In Laguna, a coastal city in Brazil, local fishermen are almost entirely reliant on the dolphins for catching their fish. This amazing phenomenon has been going on at least for 150 years and also occurs in parts of West Africa but nowhere else in the world.
Photo courtesy of Fábio Daura-Jorge
How do they do it?
The fishermen stand at the beach (in boats or knee-deep water) waiting for the dolphins to herd groups of mullet (a small, silver fish) toward them. But no fisherman throws the nest until he sees a bottlenose dolphin splashing the water with a flick of its head and tail. This is the sign that let the men know when and where should throw their nets.
Although the dolphins also find it easier to capture the fish in this way, seemingly because the fish are disoriented by the fishermen’s nets, causing them to break from their formations, no one knows for sure what’s in it for the dolphin. In many parts of the world dolphins are considered net thieves and people chase them, but in Laguna things are completely different. Most of the helpful dolphins have names and fishermen treat them with respect.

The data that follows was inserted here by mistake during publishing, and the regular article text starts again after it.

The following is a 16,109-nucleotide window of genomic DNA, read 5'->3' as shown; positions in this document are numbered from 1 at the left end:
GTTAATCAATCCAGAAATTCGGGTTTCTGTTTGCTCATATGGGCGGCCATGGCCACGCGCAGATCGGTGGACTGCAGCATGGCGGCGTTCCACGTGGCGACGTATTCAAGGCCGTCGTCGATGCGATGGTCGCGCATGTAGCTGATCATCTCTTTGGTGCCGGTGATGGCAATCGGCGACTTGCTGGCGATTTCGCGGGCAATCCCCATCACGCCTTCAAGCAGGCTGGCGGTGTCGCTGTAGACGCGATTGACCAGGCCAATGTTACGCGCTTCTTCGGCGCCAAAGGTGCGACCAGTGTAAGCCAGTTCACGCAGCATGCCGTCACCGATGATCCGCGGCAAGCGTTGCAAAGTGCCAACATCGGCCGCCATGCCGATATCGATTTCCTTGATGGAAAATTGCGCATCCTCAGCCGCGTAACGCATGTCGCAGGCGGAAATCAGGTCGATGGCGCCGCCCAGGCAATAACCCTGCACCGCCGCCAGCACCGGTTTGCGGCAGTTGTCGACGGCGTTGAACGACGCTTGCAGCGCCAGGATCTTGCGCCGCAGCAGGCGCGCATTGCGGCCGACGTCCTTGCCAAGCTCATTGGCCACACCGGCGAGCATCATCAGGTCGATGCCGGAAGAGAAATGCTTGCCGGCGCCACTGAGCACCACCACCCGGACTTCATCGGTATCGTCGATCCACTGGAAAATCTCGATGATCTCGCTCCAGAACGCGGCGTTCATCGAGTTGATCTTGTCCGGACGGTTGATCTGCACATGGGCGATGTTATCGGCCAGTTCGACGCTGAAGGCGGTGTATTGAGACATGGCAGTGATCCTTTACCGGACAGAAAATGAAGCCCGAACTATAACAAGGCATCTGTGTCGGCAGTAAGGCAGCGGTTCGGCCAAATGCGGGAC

The cooperation is inherited
From the entire population of dolphins that live in the area, just one group of about 20 dolphins work with the fishermen. Since these dolphins were not trained for this behavior and there’s nothing in the environment stopping other dolphins from engaging in it, researchers came to the conclusion that this amazing behavior is passed down from one generation to the next for both human and dolphin.
The unique relationship between the fishermen and dolphins has important economic and social value for the humans involved. Over 200 families with no other income are supported by this small group of dolphins.
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